• pstar says:

            Ugh, no. American style trucks are fugly. Why is it somehow the rest of the world can package a cab and engine that doesn’t look like the hideous abomination child of a tractor and a children’s book train? And the whole shoddy “design” reeking of antiquated, imprecise assembly methods, as if they were intended to be manufactured by high schoolers in shop class.

            In other words, the truck equivalent of all those POS 80s GMs that Southerners fawn over – those Monte Carlos and Buicks. Do people like that stuff because it is so shamefully American, in a cheap, corner-cutting, cheesy way, like tattoos of eagles shedding tears?

  11. Wagoneer says:

    Hey guys, thanks for the runner up place and well done Lupus, that was also a really cool car. Nice to see that Nissan did like my nomination themselves of the 89-91 Nissan President, so much that they honoured it in this family photo, shown as the 1st gen Infinity Q45: http://www.bbc.com/autos/story/20130827-car-spotting-nissan-reunion

    As far as other non car vehicles go, man that is simply too wide a catergory. I love that crazy Prince Clipper T631 too for that insane overstyled front. But I also really like Hino buses and the cute little Daihatsu Midget three wheeler. Hmm…. time to look at some of the vehicles that have stuck in my mind over the years. And it comes down to 2:

    SO… my nr.2.choice is the Toyota Dyna step-vans used by the Japanese Yamato Transport Company. WIth their cheerful turquoise and beige color scheme, smiling cat logo, plethora of stickers and large lettering – these vans just look like rolling kindergardens! I love the simple utilitarian design that is clean and not over fussed. Its just all raw function over any real beauty. Heres a picture of the exact model I am thinking about:


    However, cool as those vans are, it just cannot beat my nr.1 choice: The Honda CT50 Motra cargo scooter from 1982. Part jeep, part scooter, part Tonka toy, but all bad-ass! I can just imagine traveling arouind Japan with only the minimum of possesions strapped to the two small cargo racks and a tent on my back to sleep in. This would be just at home zig-zagging betweem trams in Hiroshima, exploring the coast roads and villages outside Matsue, or just cruising through Shibua in Tokyo at night. And colour wise it has to be the military green version to fit its A-team BA Barakas looks. Obviously the slow speed of the 50cc motor combined with my large Danish frame will only serve as a hilarious spource of entertainment to passers-by. The Motra is so awesome that someone even recreated the original font which was used for the logo. Its the inspiration behind todays Honda Zoomer but so much more macho. Just check out this original advertising image:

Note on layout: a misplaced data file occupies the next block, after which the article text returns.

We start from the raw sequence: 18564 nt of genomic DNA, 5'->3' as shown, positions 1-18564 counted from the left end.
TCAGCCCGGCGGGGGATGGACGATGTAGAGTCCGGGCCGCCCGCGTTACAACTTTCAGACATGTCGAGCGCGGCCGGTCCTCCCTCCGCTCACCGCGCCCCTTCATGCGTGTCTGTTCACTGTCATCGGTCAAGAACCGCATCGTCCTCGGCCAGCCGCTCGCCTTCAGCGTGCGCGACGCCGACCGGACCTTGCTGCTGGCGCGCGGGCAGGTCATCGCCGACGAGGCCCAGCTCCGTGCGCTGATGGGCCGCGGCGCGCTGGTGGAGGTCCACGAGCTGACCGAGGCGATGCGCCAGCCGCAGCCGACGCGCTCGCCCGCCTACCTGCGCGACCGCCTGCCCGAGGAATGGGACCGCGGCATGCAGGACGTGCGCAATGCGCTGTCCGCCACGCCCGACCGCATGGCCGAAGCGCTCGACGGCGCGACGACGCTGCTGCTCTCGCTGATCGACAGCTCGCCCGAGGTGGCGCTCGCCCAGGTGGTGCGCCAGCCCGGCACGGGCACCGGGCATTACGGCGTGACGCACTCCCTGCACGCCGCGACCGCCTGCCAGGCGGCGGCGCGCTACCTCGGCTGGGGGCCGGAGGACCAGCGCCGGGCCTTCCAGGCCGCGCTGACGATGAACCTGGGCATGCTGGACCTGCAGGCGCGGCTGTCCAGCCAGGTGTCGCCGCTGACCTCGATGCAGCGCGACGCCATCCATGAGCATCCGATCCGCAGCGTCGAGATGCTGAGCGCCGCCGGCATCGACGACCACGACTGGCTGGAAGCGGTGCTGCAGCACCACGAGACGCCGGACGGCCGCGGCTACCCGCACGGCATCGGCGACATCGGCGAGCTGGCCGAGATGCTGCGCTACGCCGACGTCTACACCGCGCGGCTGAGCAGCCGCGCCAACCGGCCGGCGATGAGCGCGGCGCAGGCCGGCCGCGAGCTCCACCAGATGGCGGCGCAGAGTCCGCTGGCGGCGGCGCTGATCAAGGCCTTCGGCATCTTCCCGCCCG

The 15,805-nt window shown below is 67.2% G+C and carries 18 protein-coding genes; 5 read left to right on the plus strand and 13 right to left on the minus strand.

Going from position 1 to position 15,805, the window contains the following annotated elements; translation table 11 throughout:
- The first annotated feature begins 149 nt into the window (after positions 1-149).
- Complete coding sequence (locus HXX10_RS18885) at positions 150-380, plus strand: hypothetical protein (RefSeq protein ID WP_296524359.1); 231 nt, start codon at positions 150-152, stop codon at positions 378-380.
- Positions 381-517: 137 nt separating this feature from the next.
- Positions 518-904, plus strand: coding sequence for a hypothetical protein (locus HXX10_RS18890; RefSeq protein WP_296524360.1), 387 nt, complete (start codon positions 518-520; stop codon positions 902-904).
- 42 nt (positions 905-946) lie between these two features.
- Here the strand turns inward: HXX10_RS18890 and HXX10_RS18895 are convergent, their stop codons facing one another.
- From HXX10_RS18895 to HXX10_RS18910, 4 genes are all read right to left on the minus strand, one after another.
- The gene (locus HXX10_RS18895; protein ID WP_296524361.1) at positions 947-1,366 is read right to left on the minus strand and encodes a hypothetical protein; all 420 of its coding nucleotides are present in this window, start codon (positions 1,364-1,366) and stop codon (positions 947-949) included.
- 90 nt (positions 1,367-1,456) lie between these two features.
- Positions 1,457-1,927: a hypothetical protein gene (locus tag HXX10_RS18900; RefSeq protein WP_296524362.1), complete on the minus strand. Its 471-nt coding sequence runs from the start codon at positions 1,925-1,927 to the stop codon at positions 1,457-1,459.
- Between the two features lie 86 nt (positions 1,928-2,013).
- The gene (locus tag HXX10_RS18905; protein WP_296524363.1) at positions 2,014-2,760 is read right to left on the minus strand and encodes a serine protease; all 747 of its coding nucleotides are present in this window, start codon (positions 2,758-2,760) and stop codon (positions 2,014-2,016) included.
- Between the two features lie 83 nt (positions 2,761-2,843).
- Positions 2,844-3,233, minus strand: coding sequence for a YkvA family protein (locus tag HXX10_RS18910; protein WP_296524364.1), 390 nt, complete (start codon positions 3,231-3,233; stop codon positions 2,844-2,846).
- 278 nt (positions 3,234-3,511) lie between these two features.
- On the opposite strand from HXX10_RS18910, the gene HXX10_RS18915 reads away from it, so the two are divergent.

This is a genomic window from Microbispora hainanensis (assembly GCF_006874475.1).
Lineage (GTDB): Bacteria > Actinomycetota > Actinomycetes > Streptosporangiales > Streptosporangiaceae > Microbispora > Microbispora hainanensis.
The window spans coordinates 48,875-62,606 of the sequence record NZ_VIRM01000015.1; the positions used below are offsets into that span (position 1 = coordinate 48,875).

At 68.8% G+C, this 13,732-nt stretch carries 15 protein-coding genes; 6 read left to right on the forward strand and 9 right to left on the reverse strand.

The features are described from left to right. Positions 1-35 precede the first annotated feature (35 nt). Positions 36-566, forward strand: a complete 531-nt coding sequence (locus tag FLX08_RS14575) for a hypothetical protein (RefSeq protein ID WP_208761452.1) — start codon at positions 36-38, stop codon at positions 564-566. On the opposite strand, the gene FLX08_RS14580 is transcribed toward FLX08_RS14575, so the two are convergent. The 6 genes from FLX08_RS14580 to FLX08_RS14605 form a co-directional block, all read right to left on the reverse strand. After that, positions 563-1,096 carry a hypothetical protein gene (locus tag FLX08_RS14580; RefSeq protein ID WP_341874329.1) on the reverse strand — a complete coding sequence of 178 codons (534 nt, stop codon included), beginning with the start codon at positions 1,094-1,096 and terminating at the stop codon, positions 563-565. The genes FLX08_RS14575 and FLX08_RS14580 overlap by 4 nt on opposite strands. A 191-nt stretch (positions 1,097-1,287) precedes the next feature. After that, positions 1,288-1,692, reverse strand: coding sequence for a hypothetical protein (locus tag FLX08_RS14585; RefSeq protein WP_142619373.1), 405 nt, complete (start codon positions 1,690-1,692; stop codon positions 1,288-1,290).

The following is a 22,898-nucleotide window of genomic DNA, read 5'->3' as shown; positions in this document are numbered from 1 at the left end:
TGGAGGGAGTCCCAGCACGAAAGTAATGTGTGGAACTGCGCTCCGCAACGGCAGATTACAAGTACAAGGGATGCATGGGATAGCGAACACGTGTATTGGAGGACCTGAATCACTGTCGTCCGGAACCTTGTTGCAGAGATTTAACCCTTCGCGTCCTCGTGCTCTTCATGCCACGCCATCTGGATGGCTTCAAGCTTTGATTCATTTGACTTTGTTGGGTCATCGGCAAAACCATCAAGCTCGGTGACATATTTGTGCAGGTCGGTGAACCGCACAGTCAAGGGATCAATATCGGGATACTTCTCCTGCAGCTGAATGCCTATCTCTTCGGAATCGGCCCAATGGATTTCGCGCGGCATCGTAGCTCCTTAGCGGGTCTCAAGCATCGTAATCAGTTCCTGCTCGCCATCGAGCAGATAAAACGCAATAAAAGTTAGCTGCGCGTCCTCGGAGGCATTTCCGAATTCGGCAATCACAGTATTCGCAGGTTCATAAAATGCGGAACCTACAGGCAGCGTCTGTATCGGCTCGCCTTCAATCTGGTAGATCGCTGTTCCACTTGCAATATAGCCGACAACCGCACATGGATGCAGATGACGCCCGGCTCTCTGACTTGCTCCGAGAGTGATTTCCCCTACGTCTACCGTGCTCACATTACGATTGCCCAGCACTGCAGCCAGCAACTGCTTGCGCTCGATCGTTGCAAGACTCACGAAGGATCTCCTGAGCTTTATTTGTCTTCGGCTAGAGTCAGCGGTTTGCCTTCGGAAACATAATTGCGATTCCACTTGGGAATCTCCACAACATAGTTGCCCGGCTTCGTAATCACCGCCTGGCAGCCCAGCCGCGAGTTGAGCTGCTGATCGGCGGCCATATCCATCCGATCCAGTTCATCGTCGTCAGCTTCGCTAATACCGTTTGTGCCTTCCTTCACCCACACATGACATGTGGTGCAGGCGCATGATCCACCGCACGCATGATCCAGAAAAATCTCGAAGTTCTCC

12. Dave says:

    Being the consummate Mazda geek, I suffer from the disease of wanting nearly everything Mazda made. So I’m gonna have to say Mazdago, the motortrike pickup truck that was Mazda’s parent company’s first motorized vehicle…since you can’t drive nostalgic pieces of cork. I don’t really have any justification, other than that ninja turtles had something similar (or was it a motorcycle with a garbage can sidecar that they had…?).

    Well, to shake it up a bit, I’ll say it’s the T2000 instead. It’s basically the 60s version of Mazdago with an enclosed cab that seats two. In fact, it’s nearly the size of a regular compact truck…but with only three wheels. It even had a 2-liter 4-cylinder engine. And something about its face…it looks both sleek and a little scary, and the shape of the nacelles housing those lights almost remind me of some of Mazda’s Le Mans racers in the 80s. I think I had too much coffee. The earlier, smaller K360/T600 are friendlier-looking, like little imps, but the more I think about it, the more the T2000 actually seems cool to me. I’d totally love to have one and drive it around.